It was true the teenager was treated like a “bitch” (servant), regularly slapped and punched for no reason and locked in his room at night in a nappy, the young women told a Gisborne District Court jury yesterday.

They regretted not being able to help him sooner.

…this despite the madness of ‘social bonds’…

Bottom line for mental health services
In the United States, about $2 billion each year is shaved off community mental healthcare funding and funnelled straight into the pockets of the private sector, one way or another.

That’s the model New Zealand wants to emulate, as revealed this week with a tiny taster in the shape of “social bonds” for mental health services. It’s the shape of things to come, as private companies continue to lobby for unfettered access to public monies earmarked for health, education, prisons, and so forth.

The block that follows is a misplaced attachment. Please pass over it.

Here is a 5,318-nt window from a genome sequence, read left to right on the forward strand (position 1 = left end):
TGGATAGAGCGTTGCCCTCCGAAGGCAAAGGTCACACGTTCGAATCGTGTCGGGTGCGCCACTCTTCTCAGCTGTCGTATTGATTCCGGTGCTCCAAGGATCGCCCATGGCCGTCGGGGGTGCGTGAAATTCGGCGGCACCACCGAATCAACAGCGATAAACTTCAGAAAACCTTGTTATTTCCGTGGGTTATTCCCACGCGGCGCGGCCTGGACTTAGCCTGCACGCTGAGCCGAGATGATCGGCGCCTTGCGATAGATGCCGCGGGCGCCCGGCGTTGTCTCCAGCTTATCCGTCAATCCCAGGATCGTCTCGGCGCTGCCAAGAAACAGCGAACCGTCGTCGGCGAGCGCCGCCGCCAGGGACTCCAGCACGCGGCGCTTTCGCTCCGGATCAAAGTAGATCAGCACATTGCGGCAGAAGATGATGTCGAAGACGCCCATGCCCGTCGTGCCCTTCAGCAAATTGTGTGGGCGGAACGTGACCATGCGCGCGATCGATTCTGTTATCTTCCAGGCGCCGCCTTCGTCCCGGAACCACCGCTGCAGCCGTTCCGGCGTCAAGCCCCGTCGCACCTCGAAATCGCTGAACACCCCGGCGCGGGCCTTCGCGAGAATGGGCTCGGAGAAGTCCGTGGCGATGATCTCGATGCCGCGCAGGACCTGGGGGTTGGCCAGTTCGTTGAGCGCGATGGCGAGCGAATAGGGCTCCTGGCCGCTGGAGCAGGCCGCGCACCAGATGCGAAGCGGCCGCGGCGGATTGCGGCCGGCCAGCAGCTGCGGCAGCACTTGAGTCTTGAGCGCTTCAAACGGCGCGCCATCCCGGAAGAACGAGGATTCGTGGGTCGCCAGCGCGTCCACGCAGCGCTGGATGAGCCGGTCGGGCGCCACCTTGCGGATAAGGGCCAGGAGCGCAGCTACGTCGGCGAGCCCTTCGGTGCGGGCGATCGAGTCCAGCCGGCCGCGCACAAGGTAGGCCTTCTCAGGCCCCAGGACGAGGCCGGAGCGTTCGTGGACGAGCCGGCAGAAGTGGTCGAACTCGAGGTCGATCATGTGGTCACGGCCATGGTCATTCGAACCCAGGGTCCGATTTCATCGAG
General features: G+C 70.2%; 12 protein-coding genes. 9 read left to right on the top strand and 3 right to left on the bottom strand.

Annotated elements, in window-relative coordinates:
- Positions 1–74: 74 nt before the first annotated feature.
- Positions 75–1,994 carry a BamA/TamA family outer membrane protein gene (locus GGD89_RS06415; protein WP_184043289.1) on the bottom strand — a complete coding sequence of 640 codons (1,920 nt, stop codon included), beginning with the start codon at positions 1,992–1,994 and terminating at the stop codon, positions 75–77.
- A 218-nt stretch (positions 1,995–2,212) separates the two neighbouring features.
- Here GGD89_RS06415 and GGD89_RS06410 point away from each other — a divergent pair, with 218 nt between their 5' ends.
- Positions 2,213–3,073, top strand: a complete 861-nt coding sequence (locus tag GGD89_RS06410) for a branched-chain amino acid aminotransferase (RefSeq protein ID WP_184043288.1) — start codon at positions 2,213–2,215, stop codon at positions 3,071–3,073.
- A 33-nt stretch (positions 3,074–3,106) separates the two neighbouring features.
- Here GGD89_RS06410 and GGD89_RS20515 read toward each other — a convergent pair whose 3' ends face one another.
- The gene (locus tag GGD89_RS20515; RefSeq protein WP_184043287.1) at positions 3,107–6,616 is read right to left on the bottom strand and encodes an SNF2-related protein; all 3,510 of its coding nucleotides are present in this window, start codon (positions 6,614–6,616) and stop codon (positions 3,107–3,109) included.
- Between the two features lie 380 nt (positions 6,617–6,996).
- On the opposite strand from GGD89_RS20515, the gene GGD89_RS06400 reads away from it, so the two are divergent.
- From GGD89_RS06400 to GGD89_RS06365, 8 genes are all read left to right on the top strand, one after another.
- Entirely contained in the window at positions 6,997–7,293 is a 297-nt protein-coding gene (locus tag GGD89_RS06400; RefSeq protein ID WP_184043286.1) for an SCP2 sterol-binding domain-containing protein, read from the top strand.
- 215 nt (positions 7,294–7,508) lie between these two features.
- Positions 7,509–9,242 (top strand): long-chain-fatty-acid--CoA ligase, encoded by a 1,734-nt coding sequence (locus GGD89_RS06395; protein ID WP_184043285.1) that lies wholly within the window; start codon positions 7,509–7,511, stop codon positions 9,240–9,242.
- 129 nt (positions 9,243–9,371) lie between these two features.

…this despite the self hatred, fear and loathing in creates in beneficiaries…

Beneficiaries fear profiling stigma
Beneficiaries fear they could be unfairly singled out if the government decides to start profiling to find out how likely parents are to abuse their children.
Ministry of Social Development commissioned research shows it can now take information held by it and other agencies to make fairly accurate predications.

…this despite a far right religious conservative like Bill English describing welfare recipients as drug addicts…

New stats show crime, benefits ‘like a drug’: Deputy PM Bill English
Released prisoners make up a big proportion of those joining the sickness benefit, and their children are falling through the cracks, the deputy PM says.